|For a quick start, check the Color button, then click the Random button a few times.|
The kind of patterns shown here occur in nature. For example, the moon traces out a curve as it moves around the earth. As the earth orbits the sun, the pattern gets more complex. And as the sun moves around the center of our galaxy, the path the moon takes becomes remarkably similar to the patterns you see here. Mathematicians study patterns like these to better understand and describe the complicated motions of planets, satellites, machines and weather systems.
What is the math behind these drawings?
|Encyclogram draws harmonographs, spirographs, and Lissajous figures. The decaying
motion of the plot fills in the shapes with their spiralling-in echo. Encyclogram can also draw the curves in
varying colors against a black background, resulting in breath-taking works of art that can be as beautiful
Harmonographs are mathematically the sums of several harmonic motions in the x and y directions, decayed over time. If the decay is removed, and there are only two harmonic motions (sinusoids), one in x and one in y, then the graphs are Lissajous figures. If another harmonic motion is added to each axis, and they are all in a specific phase relationship, then spirographs can be generated. These are better-known as the result of rolling a (toothed) wheel around inside another wheel, with a pencil point through a hole in the rolling wheel.
You don't have to know any mathematics to use Encyclogram (though if you're studying trigonometry you'll find this applet is an interesting example of what can be done with sine curves!). Simply move the sliders around, and try the check boxes. Here's how it works:
At the left of the applet are two sets of x-pendulum controls; at the right of the applet are two sets of y-pendulum controls. x is the horizontal direction in the drawing area, and y is the vertical direction. Each pendulum (2 per axis) has an amplitude, frequency, and phase.
Frequency generally has the greatest effect, controlling the number of lobes. Amplitude controls the lobe sizes. Phase controls lobe orientations. Spiro gangs the x and y amplitude and frequency controls, and sets the phases for symmetric pirographs. Decay makes the curve spiral inwards. Color sets a black background, and draws the picture in color. WARNING: selecting the color option slows down the picture drawing. Thick draws a thick line. This also slows the drawing speed.
Harmonographs: select the decay option.
Spirographs: select the spiro option. Leave the phases alone for true spirographs. You can change them for interesting effects, but the pictures won't then generally be spirographs.
Lissajous: unselect spiro and decay. Set one amplitude on each side to zero; adjust the sliders in the non-zero groups (e.g. if you set the top sliders each side to zero, adjust the bottom three sliders).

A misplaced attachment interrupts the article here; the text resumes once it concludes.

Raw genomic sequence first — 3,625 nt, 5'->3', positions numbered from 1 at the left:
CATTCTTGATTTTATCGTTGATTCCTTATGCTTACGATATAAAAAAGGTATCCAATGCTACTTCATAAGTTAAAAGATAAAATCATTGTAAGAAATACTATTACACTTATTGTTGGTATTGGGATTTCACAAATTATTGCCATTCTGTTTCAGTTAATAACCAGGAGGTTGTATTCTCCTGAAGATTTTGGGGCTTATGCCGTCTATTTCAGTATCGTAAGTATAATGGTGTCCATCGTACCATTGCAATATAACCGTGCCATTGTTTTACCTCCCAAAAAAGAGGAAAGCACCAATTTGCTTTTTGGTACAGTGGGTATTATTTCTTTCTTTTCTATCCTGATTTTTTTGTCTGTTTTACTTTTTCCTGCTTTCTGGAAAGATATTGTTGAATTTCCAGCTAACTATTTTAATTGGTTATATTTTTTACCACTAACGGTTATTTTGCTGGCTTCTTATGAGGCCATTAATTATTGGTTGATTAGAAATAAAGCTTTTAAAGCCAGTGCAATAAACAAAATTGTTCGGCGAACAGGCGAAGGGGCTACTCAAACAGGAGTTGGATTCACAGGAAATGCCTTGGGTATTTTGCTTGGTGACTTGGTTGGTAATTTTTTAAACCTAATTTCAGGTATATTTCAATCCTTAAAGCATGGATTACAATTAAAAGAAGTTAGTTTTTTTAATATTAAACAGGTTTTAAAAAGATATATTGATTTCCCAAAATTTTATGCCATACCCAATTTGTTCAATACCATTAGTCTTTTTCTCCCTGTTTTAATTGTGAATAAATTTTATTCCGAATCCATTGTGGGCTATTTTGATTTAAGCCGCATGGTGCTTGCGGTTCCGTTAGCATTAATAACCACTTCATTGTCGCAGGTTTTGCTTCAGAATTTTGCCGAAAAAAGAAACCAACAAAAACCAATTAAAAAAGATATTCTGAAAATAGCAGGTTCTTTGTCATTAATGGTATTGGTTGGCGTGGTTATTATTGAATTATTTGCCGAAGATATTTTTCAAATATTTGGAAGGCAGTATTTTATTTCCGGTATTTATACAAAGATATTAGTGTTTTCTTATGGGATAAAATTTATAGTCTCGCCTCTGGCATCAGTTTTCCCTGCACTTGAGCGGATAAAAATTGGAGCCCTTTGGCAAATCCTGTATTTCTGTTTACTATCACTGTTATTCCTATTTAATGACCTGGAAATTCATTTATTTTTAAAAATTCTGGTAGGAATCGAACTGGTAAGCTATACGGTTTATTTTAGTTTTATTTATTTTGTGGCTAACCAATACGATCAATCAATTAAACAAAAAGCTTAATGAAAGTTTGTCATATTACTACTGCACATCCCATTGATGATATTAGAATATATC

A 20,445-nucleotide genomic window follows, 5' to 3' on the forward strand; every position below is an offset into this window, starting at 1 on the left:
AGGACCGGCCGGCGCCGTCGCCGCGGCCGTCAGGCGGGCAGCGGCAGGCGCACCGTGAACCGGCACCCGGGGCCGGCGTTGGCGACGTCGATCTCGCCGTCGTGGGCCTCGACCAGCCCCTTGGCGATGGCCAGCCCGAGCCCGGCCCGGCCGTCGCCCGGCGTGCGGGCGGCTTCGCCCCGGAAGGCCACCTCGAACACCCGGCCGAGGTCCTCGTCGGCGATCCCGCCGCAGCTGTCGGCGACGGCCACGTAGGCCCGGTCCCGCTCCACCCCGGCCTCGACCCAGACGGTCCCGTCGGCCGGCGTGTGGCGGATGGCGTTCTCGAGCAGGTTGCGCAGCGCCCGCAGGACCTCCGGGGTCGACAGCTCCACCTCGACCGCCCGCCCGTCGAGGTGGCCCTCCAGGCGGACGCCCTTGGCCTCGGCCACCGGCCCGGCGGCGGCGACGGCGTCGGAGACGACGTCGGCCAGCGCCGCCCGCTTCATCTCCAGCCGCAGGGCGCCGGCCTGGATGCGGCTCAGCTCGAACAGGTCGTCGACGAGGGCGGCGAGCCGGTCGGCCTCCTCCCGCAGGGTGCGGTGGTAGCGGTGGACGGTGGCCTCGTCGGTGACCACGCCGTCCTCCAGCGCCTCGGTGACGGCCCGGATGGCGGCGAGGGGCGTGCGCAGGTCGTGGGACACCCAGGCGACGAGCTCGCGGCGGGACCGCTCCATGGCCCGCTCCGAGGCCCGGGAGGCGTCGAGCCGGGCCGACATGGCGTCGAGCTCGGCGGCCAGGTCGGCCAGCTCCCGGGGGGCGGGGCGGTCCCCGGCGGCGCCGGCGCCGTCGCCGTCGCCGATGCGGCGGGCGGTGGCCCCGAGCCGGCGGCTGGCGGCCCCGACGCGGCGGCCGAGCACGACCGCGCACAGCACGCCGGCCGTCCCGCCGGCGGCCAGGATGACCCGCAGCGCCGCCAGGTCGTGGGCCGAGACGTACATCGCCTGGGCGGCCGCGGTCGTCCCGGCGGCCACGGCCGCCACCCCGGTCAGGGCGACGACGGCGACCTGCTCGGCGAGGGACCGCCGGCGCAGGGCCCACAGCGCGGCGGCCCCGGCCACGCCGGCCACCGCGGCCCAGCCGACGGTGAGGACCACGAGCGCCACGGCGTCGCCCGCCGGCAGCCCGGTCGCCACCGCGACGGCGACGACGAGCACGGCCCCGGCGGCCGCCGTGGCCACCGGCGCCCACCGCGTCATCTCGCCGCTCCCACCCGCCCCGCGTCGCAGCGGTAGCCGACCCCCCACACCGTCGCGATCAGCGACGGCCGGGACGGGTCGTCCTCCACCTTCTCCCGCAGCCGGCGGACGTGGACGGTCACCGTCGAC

x = ( Ax1 * sin ( Fx1 * t + Px1 ) + Ax2 * sin ( Fx2 * t + Px2 ) ) * dk y = ( Ay1 * sin ( Fy1 * t + Py1 ) + Ay2 * sin ( Fy2 * t + Py2 ) ) * dk
where the As are amplitudes, the Fs are frequencies, the Ps are phases, and dk = exp ( -k * t ), for some constant k.
x = ( R + r ) * cos ( t ) - ( r + O ) * cos ( ( (R + r ) / r ) * t ) y = ( R + r ) * sin ( t ) - ( r + O ) * sin ( ( (R + r ) / r ) * t )
which is a harmonogram, by setting the decay constant to zero, Ax1 = R + r, etc, and adjusting the phase offsets to transform sine to cosine and to switch + to -.
x = sin ( n * t + c ) y = cos ( t )
which again, can be derived from the harmonogram by suitable choice of parameters.
A Lissajous figure is a path traced out in the plane by a particle each of whose coordinates are under simple harmonic motion. Such trajectories are often encountered in physics.
Lissajous figures are sometimes called Bowditch curves after Nathaniel Bowditch who considered them in 1815. They were studied in more detail (independently) by Jules-Antoine Lissajous in 1857.
The platform or the pendula are set in motion by hand. The oscillations decay, with the resulting curves getting smaller and smaller, spiralling in in a highly wobbly way. Weights are often located at various positions on the table to produce different oscillatory patterns, or the pendula lengths are adjusted.
The harmonograph was pioneered by the French physicist, Jules Antoine Lissajous in 1857. The first harmonograph actually used a light beam on a screen instead of the pens on paper that are used today. You can make your own by suspending a pencil flashlight from the ceiling by a number (e.g. 3) of strings (connect the flashlight by a few feet of string to the knot where you join the ceiling strings). Place a camera under the flashlight, darken the room and open the lens shutter for several seconds, and set the flashlight swinging in an arc.
Following the invention of the harmonograph it became a very popular device and was found in many homes. After the early 1900s it decreased in popularity and is rarely seen today.
Can be downloaded as an application on download page